8 Days of Infinity

Infinity has no end. It is boundless, limitless. While infinity can be used like a real number, it does not behave like a real number; infinity is greater than any real number. It cannot be measured and does not grow; it is the opposite of finite.

The infinity symbol ∞ is also known as the lemniscate, and was introduced by English priest and mathematician John Wallis back in 1655. The ∞ is likened to the number 8 turned 90°, and is symbolic of a never ending unbreakable line.

Coincidence or not, tonight marks the start of the Jewish holiday of Hanukkah, which lasts 8 days and is an annual commemoration of an ancient Hebrew legend. Tradition has it that when the Maccabees reclaimed their defiled temple from Antiochus, they only found enough pure sacred oil to light the menorah for one night. The menorah was supposed to be lit every night, but it would take 8 days to prepare more kosher oil for the evening flames.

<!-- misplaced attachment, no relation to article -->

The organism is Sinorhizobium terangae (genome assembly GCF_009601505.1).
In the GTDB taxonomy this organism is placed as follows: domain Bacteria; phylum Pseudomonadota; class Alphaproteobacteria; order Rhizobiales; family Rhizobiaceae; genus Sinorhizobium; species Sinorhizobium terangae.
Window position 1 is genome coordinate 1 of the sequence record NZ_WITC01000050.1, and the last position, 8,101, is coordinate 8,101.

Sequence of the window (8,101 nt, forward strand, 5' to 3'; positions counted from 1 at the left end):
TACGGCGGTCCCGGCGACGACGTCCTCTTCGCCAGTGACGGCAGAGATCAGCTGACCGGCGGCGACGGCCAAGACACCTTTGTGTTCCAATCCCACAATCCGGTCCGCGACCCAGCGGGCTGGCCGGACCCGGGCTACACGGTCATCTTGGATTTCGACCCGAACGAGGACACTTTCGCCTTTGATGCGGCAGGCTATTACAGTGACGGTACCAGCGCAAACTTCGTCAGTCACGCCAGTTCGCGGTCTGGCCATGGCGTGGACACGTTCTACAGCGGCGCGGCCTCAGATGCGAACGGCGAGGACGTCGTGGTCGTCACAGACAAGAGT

The miracle of Hanukkah occurred when the finite supply of oil lasted all 8 days, so that the lights never burned out at night, and would in essence continue to be lit nightly forever. While 8 days is a finite period of time, the annual celebration remains entrenched in Jewish culture over 2000 years later, and conceivably will remain a tradition as infinite as the concept of time and the unknown future.

The concept of infinity is seemingly simple, yet profound.

Georg Cantor’s study of the concept of infinity eventually drove him to insanity. His unsolvable continuum hypothesis is based on the idea that the “next” level of infinity after the whole numbers was the number of irrational numbers. Interestingly, Cantor chose the first letter of the Hebrew alphabet, the aleph, to denote the levels of infinity.

The first Hebrew letter: Aleph

Another annual celebration of the number 8 and ∞ occurs every August. International Infinity Day was introduced in 1987 and is observed on 8/8.

Several interesting facts about the number 8:

  • 8 is 2 cubed.
  • 8 follows 7 but stops before 9 making it the only non-zero perfect power that is one less than another perfect power.
  • 8 is the atomic number of Oxygen.

There is far more to explore within the realm of infinity, but alas, the constraints of time render this post finite. As we head into 2020, I encourage you to think beyond limits. We can accomplish far greater things if we can set aside our limiting personal beliefs. The future is infinite. How will you define it?